Jacqui Dean: Why is this increase in debt a concern?

Hon Dr NICK SMITH: There are three concerns. The first is that council debt is actually just rates deferred. The greater the debt the less opportunity there is in future for containing the cost of rates for households and businesses. Secondly, council debt contributes to New Zealand’s overall indebtedness. Households and businesses are doing their bit by pulling back their borrowing, and local government needs also to tighten its belt. My third concern is that for some councils their level of debt-servicing costs is becoming so great that it puts the financial viability of their council at risk.

Central government and households have tightened their belts and are doing their best to reducedebt.

Councils must cut their costs and reduce debt  too.

February 15 in history


509 Khosrau II was crowned king of Persia.

1564 Galileo Galilei, Italian astronomer and physicist, was born (d. 1642).

1637 – Ferdinand III became Holy Roman Emperor.

1804 – Serbian revolution started.

1805 – Harmony Society was officially formed.

1812 Charles Lewis Tiffany, American jeweller, was born (d. 1902).

1820 Susan B. Anthony, American suffragist, was born  (d. 1906).

1835 – The first constitutional law in modern Serbia was adopted.

1852 – Great Ormond St Hospital for Sick Children, London, admitted its first patient.

1874 Sir Ernest Shackleton, Irish Antarctic explorer, was born  (d. 1922).

1877  Louis Renault, French automobile executive, was born (d. 1944).

1879 American President Rutherford B. Hayes signed a bill allowing female attorneys to argue cases before the Supreme Court of the United States.

1882 The first shipment of frozen meat left New Zealand.

First shipment of frozen meat leaves NZ

1891 AIK was founded at Biblioteksgatan 8 in Stockholm by Isidor Behrens.

1898 – Spanish-American War: The USS Maine exploded and sank in Havana harbour, killing more than 260.

1906 – The British Labour Party was formed.

1909 Miep Gies, Dutch biographer of Anne Frank, was born (d. 2010).

1909 The Flores Theatre fire in Acapulco, 250 died.

1942  The Fall of Singapore. Following an assault by Japanese forces, British General Arthur Percival surrendered. About 80,000 Indian, United Kingdom and Australian soldiers become prisoners of war, the largest surrender of British-led military personnel in history. The Sook Ching massacre began.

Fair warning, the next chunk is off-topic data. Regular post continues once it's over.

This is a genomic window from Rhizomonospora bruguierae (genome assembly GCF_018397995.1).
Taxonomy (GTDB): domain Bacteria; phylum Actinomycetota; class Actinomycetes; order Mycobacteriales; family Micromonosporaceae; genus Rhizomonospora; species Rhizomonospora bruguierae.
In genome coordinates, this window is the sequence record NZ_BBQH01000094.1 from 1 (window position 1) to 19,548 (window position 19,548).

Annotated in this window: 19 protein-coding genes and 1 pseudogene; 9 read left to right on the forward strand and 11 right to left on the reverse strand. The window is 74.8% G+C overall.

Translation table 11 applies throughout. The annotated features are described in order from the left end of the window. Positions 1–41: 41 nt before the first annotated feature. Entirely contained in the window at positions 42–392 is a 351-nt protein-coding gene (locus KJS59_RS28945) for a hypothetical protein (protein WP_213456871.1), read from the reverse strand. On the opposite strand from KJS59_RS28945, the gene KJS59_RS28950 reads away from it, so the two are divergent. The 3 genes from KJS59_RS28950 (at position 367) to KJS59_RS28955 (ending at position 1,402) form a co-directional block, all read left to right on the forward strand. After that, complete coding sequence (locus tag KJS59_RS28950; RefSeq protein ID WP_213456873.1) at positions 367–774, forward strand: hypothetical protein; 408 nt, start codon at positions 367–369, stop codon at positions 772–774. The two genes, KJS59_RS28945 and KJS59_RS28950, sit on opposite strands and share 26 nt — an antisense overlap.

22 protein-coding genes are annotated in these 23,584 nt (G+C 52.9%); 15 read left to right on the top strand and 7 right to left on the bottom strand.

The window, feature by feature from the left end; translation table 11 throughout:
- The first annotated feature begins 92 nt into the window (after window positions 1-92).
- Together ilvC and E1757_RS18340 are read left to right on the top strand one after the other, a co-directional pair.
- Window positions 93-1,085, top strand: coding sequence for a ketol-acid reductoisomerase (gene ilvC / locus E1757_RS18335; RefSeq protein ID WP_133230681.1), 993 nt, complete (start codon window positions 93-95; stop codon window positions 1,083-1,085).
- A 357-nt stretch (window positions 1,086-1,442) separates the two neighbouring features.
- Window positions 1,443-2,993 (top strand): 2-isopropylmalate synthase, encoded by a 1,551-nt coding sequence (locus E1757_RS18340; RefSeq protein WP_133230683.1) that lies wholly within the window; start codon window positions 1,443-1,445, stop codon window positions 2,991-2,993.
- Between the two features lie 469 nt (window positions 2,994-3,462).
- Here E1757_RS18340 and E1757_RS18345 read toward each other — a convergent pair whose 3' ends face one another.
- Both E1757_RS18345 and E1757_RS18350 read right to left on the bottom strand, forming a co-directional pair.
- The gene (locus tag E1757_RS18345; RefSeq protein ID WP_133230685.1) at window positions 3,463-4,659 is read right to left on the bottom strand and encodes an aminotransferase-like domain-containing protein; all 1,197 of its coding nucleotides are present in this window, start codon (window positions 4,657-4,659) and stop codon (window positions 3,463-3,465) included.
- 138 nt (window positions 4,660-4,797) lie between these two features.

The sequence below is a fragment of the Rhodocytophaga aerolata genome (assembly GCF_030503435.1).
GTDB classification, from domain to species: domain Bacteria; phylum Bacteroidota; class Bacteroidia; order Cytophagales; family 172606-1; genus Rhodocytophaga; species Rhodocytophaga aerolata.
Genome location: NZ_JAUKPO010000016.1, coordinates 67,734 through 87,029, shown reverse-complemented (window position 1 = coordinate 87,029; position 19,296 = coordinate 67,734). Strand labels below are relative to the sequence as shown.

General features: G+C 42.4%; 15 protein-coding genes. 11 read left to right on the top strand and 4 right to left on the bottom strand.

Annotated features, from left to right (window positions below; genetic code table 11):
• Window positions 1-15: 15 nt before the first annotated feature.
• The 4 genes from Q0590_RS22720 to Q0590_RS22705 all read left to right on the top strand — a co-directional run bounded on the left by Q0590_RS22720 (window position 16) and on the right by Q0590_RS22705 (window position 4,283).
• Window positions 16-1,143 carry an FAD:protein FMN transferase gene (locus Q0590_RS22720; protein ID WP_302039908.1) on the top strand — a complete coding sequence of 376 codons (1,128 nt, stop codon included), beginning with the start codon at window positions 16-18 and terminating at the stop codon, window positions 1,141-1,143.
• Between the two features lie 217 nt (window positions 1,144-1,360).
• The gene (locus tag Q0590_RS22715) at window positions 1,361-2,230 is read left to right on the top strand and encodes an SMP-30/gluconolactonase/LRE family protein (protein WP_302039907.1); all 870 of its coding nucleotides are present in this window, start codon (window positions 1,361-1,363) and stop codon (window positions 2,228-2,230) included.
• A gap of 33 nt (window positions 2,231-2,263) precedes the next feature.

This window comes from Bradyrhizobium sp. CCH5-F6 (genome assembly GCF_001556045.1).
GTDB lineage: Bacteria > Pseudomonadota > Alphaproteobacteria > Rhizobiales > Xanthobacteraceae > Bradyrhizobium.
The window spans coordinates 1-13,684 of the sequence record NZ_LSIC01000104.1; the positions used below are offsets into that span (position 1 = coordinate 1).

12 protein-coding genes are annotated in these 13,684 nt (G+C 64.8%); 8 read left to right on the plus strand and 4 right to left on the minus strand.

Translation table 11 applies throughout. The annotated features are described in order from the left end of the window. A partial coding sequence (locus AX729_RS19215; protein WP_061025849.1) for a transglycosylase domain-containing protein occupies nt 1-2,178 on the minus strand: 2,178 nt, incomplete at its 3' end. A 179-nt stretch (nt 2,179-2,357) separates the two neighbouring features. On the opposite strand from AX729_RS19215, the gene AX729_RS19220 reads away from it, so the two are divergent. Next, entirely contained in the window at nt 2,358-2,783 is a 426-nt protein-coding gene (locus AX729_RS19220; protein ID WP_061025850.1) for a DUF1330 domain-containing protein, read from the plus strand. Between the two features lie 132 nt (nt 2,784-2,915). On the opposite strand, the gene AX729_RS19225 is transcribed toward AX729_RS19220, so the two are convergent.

1944 The assault on Monte Cassino, started.

1944 Mick Avory, British drummer (The Kinks), was born.

1945  – John Helliwell, British musician (Supertramp), was born.

1947 David Brown, American musician (Santana), was born (d. 2000).

1950 – The Soviet Union and the People’s Republic of China signed a mutual defense treaty.

1951 Jane Seymour, British actress, was born.

1952 – King George VI was buried in St. George’s Chapel at Windsor Castle.

1959 Ali Campbell, British singer and songwriter (UB40), was born.

1960 Mikey Craig, British musician (Culture Club), was born.

1961 – Sabena Flight 548 crashed in Belgium, killing 73, with the entire United States Figure Skating team, several coaches and family.

1965 – A new red-and-white mapleleaf design was adopted as the flag of Canada, replacing the old Canadian Red Ensign banner.

1970 – A Dominican DC-9 crashed into the sea during takeoff from Santo Domingo, killing 102.

1971 – Decimalisation of British coinage was completed on Decimal Day.

1972 – Sound recordings were granted U.. federal copyright protection for the first time.

1976 – The 1976 Constitution of Cuba was adopted by the national referendum.

1978 New Zealand beat England in a cricket test for the first time.

New Zealand beats England in a cricket test for the first time

1980 Television One and Television Two (formerly South Pacific Television) under the newly formed Television New Zealand went to air for the first time.

1982 The drilling rig Ocean Ranger sank during a storm off the coast of Newfoundland, killing 84 rig workers.

1989 Soviet Union invasion of Afghanistan: The Soviet Union officially announced that all of its troops have left Afghanistan.

1991 The Visegrád Agreement, establishing cooperation to move toward free-market systems, was signed by the leaders of Czechoslovakia, Hungary and Poland.

2001 First draft of the complete Human Genome is published in Nature.

2003 Protests against the Iraq war occurred in over 600 cities worldwide. It is estimated that between 8 million to 30 million people took part, making this the largest peace demonstration in the history of the world.

2005 – YouTube, was launched in the United States.

Sourced from NZ History Online & Wikipedia